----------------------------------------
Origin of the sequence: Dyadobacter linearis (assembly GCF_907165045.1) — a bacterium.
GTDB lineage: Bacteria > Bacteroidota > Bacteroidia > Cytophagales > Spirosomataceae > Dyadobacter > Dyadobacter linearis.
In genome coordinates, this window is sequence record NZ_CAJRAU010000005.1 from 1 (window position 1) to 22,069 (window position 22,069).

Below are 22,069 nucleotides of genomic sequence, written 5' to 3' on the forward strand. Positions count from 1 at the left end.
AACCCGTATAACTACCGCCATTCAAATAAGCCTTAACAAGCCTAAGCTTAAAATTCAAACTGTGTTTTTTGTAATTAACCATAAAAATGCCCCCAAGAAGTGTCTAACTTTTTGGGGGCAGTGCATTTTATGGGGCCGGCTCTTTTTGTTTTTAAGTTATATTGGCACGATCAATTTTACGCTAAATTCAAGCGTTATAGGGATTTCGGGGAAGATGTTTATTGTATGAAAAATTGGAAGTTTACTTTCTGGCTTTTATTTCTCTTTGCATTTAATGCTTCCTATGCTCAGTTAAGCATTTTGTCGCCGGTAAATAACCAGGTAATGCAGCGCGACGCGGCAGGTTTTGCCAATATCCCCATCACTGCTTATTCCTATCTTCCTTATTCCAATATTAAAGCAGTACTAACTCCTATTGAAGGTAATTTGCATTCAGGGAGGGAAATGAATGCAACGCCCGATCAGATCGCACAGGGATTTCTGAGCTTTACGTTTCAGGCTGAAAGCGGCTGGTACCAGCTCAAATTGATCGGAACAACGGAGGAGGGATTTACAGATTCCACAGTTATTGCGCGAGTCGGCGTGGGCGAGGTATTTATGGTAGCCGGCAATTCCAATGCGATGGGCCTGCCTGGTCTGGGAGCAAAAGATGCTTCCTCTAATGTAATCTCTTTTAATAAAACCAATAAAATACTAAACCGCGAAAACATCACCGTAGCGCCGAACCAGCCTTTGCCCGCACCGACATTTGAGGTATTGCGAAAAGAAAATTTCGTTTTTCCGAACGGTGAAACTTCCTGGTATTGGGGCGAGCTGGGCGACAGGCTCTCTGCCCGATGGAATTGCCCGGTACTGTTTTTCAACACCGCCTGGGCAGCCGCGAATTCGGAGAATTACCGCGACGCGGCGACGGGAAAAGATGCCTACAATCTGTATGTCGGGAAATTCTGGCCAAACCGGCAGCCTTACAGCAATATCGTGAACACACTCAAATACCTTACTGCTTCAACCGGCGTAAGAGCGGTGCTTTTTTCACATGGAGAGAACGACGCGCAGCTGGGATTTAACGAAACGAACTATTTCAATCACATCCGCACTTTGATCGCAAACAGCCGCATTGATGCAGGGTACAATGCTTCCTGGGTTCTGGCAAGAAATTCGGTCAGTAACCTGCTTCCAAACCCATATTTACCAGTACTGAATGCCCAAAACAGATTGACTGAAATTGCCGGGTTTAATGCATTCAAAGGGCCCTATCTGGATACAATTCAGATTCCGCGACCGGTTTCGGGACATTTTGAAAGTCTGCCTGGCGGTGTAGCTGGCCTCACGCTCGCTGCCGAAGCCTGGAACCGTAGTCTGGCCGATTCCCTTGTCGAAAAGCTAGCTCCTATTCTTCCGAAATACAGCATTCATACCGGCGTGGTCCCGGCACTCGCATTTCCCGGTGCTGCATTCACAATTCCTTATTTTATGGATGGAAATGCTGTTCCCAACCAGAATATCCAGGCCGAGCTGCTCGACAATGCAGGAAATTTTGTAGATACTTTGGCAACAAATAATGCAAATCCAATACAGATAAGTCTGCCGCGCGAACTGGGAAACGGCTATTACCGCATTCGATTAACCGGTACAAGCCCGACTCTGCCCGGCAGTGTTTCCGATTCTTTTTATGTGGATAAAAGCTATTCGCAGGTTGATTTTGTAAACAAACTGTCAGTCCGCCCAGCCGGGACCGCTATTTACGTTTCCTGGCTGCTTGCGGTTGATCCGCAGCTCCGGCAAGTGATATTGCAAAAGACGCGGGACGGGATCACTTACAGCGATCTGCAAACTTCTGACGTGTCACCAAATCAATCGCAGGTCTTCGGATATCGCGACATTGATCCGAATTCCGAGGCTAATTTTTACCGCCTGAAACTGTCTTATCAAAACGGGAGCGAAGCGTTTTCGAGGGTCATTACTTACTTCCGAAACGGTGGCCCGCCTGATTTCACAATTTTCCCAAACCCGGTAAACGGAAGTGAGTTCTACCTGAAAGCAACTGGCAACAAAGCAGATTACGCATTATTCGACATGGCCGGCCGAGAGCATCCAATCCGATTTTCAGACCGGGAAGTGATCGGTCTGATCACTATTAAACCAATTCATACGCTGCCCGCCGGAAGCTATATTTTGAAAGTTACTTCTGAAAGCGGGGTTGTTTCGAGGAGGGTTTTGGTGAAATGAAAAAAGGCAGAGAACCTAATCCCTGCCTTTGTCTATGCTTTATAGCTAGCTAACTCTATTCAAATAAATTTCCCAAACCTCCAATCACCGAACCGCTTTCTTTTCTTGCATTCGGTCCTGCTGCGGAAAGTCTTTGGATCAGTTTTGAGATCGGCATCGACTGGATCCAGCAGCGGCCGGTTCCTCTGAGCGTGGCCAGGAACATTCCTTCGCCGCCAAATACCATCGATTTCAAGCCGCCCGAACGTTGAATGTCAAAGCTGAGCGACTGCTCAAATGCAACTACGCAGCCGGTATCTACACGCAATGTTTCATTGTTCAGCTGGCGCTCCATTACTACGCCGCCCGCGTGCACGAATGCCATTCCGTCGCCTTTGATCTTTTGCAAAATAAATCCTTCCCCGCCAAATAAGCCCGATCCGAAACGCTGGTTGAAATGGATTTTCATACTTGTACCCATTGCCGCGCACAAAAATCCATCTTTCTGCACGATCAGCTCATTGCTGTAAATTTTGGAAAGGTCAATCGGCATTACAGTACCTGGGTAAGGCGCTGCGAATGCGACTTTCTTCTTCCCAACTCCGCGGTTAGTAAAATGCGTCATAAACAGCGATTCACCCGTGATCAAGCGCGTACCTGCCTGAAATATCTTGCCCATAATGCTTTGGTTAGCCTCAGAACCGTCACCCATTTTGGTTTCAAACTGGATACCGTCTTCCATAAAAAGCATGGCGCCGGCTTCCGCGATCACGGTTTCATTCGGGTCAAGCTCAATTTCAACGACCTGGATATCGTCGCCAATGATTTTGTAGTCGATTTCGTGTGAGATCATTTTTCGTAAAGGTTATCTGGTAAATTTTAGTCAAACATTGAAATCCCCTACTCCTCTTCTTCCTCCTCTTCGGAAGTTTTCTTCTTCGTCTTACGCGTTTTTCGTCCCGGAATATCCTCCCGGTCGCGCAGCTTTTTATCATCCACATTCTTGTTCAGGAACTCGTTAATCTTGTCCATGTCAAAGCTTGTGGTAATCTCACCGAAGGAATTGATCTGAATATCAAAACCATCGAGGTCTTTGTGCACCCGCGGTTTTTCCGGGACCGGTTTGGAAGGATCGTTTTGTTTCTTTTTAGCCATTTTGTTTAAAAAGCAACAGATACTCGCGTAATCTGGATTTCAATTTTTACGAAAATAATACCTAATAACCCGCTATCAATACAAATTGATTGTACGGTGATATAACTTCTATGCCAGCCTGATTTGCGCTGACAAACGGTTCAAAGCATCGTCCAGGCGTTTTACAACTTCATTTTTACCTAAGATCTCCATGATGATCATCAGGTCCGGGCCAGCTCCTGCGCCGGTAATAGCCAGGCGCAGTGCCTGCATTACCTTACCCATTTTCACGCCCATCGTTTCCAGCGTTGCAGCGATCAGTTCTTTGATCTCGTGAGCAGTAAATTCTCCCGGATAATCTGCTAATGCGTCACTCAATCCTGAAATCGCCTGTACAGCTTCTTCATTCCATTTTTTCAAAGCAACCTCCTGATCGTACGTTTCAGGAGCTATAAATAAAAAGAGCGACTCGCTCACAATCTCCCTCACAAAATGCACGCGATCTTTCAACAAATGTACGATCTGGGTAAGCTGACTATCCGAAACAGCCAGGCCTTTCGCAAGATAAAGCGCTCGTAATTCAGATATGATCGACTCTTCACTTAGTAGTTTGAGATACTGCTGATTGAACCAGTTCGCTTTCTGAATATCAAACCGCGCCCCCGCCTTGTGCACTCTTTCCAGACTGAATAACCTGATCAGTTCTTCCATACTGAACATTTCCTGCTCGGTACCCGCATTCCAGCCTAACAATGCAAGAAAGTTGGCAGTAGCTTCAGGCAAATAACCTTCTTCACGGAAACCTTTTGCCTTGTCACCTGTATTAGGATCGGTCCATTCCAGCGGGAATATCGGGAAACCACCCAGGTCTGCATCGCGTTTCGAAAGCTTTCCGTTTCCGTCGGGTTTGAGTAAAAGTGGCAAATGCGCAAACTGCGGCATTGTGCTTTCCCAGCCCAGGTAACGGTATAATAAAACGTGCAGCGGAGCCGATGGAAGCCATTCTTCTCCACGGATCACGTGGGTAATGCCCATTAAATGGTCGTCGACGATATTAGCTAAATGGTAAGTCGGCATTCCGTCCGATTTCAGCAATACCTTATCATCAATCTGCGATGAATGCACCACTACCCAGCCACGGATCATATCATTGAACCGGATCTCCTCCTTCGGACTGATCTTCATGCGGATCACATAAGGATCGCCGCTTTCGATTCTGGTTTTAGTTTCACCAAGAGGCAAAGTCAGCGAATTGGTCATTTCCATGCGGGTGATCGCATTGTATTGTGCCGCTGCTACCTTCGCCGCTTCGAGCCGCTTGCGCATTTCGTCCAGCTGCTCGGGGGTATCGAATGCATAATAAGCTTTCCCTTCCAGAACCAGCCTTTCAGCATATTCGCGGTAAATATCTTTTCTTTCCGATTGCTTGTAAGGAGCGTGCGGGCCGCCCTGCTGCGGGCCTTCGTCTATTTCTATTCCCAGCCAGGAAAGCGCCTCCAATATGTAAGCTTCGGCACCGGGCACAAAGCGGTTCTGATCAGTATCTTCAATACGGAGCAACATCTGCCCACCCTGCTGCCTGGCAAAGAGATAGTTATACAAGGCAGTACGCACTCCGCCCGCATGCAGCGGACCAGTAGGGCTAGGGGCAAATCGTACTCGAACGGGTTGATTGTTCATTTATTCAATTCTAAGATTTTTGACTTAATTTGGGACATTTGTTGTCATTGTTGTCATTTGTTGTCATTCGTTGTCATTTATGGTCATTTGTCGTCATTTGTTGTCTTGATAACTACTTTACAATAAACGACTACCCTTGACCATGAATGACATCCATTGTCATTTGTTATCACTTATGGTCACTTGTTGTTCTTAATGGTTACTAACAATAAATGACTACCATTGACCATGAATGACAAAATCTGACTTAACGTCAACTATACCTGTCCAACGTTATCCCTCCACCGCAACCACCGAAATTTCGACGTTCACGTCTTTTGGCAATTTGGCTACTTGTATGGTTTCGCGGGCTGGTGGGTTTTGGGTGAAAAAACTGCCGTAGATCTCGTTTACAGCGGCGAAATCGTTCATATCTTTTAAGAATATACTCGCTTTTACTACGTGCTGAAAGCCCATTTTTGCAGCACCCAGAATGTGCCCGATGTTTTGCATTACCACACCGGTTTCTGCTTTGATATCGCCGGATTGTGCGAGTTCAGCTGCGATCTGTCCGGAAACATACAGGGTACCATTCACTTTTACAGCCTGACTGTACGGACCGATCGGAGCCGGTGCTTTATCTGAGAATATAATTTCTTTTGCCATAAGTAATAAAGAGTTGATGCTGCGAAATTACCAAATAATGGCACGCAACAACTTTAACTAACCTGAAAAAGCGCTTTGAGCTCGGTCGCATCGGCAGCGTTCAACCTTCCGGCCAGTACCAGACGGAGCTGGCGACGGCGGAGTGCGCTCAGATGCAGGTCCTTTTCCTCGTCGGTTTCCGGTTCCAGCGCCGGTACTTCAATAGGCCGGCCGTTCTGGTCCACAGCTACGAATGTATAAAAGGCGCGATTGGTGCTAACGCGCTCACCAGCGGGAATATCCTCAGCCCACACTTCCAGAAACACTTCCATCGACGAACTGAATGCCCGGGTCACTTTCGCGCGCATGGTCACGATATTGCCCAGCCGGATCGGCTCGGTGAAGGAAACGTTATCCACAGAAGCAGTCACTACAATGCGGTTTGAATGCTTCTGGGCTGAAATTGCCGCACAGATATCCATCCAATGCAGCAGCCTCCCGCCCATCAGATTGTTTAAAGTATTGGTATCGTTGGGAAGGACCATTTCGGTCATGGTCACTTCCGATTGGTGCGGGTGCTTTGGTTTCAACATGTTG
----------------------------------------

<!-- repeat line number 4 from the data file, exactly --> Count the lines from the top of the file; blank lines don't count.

Below are 22,069 nucleotides of genomic sequence, written 5' to 3' on the forward strand. Positions count from 1 at the left end.